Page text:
How to choose the right set up for printing your photos.
As outlined in Setting up a digital darkroom, your choice of a printer depends on set-up space, print size, and whether you prefer the ‘look’ of matte or glossy media.
A preference for glossy or matte prints can affect your choice of printer. Canon’s Pro Platinum paper is considered one of the best glossy papers available, while Epson’s Velvet Fine Art paper is among the best of the papers with smooth matte surfaces.
Although some A4 printers can do a reasonably good job of printing photos, most have limited ink sets. The best results come from A3 and A2 printers, which use more inks. These printers can also print on smaller paper sizes.
All colour printing requires at least four inks: Cyan (C), a greenish blue; Magenta (M), a purplish red, Yellow (Y) and Black (K – for ‘key’ as it adds a contrast ‘key’ to bring out the other colours.) Simple CMYK printers use only these four inks. They’re fine for everyday office printing but can’t reproduce all the subtle hues and tones in images.
Photo printers normally add light (‘Photo’) cyan and magenta inks and also at least one grey ink (‘Light Black’). Some printers add red, green or blue inks to further expand the printer’s tonal range.
Separate ‘Photo’ (PK) and ‘Matte’ (MK) black inks are usually provided, the Photo inks for glossy media and the Matte inks are for non-glossy surfaces. In older printers, swapping between Photo and Matte inks would take a few minutes and use a millilitre or so of ink to ‘purge’ the ink lines. The latest printers have mostly overcome this problem.
A typical A3 printer can print on papers up to 329 mm wide and has a 639 x 379 mm ‘footprint’ on a desktop. (Source: Canon)
A3 printers are affordably priced, can use a wide variety of paper types and will produce attractive colour and black and white prints. An A3 printer can print snapshots as well as posters, calendars and photo books. Many can also print panoramic images on user-specified papers and a few include special holders for printing on roll paper.
This A2 printer offers most of the capabilities professional users and serious enthusiasts require, including the ability to print on media up to 420 mm wide. Its ‘footprint’ measures 615 x 902 mm with output trays extended, as shown in this illustration. (Source: Epson.)
Most A2 desktop printers are designed for photographers, graphic designers, fine art producers and illustrators who require high quality output. The printer shown here can output prints up to 1.5 metres long and is able to print on roll paper or canvas when equipped with an optional roll media holder.
Generally, the more individual cartridges the printer uses the wider – and more subtle – the range of hues and tones it can print. When selecting a photo printer, make sure it uses at least six inks.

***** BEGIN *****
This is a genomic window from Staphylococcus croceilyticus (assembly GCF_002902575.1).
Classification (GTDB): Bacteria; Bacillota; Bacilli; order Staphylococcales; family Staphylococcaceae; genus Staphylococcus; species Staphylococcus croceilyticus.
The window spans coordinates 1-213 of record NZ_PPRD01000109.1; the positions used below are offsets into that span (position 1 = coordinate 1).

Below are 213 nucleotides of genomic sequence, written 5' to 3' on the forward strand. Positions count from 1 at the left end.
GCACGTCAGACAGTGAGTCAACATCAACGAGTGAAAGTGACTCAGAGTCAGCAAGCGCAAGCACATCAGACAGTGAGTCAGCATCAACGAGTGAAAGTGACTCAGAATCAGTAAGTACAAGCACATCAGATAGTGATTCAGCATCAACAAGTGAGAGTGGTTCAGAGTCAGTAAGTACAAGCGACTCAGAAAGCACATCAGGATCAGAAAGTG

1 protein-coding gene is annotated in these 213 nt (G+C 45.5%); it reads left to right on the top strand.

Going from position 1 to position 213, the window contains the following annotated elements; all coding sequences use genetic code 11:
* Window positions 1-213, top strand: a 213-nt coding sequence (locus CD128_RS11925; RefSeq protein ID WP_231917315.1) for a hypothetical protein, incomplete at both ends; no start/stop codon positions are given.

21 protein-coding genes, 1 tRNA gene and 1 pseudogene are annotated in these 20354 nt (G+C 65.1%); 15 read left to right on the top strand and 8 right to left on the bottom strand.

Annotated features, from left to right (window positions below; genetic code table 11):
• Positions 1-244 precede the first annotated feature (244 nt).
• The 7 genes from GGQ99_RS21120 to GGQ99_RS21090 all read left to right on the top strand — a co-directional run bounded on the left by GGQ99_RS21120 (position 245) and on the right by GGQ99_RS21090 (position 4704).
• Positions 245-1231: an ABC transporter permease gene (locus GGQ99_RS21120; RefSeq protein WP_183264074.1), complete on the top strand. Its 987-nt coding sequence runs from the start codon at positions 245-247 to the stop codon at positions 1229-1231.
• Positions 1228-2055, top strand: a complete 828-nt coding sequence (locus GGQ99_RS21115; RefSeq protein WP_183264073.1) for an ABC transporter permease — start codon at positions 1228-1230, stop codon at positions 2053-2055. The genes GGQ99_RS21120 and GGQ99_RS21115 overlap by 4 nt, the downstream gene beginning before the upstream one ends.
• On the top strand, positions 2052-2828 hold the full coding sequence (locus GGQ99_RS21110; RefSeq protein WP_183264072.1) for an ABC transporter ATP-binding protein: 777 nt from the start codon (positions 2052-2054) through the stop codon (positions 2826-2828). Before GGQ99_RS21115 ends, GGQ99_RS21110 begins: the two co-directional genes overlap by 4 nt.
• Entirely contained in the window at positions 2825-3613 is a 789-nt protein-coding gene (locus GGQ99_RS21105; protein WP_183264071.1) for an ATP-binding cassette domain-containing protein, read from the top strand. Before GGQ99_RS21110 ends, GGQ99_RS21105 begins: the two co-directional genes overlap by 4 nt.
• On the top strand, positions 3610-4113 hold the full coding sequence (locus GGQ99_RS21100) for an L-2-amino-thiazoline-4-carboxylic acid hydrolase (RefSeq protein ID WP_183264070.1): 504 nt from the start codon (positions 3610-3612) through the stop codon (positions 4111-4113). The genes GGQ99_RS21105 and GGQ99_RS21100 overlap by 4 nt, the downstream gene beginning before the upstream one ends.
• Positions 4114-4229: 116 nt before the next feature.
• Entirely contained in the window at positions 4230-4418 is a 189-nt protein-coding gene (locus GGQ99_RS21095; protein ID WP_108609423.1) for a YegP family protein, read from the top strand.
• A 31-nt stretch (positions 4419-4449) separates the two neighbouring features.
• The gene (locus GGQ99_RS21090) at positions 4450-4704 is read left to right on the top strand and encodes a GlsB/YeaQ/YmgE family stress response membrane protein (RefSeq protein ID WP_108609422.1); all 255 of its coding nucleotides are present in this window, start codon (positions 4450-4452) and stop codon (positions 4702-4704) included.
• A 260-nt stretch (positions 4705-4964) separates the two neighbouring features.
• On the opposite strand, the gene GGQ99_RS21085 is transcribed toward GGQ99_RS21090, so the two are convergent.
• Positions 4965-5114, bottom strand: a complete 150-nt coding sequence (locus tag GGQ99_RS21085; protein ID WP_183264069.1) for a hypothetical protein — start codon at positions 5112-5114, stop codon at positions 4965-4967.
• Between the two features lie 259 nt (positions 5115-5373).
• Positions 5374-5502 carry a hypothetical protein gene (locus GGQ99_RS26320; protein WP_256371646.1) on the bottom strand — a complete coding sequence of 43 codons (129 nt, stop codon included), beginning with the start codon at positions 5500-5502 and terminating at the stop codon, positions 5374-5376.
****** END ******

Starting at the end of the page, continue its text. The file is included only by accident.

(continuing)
Dye or pigment inks?
Your media preferences will influence the type of printer you choose: dye or pigment (no printer can use both types). While both types can be used with glossy and matte papers, each works better with a different range of media.
Dye inks are liquid, which allows them to be easily absorbed by the coated surfaces of glossy and lustre (semi-gloss) papers. Pigment inks consist of microscopic particles of solid colours in a quick-drying carrier liquid. When the ink dries, the particles remain on the paper’s surface which is roughened to keep them in place, although they are vulnerable to abrasion.
Dye-ink printers reproduce the greatest detail and boldest colours on glossy and papers. The resulting prints are also more robust because the dyes are absorbed into the paper’s surface coating. Although they can be used for printing on canvas, the prints from dye ink printers are not as good as those from printers that use pigment inks.
Pigment ink printers work best with matte and lightly-textured papers but they are also ideal for heavier ‘fine art’ media, including canvas. But even prints on textured media will require careful handling to prevent the pigments from flaking. Spraying the surface of the print with preservation lacquer is recommended.
Pigment inks normally offer superior fade-resistance and are preferred when long-lasting prints are required. Interestingly, under optimal conditions the latest dye-based inks from Canon (Chromalife) and Epson (Claria) come close to the durability of their pigment-based counterparts.
There’s no ‘right’ printing paper for every image and every situation, but you can match your paper choice to the end result on the basis of the following criteria:
Size: This is the easiest to quantify since it is partly dictated by the output size of the printer. Apart from that, the choices are also straightforward: large prints are best for framing, while A4 size is ideal for books and smaller prints are best for sticking in albums.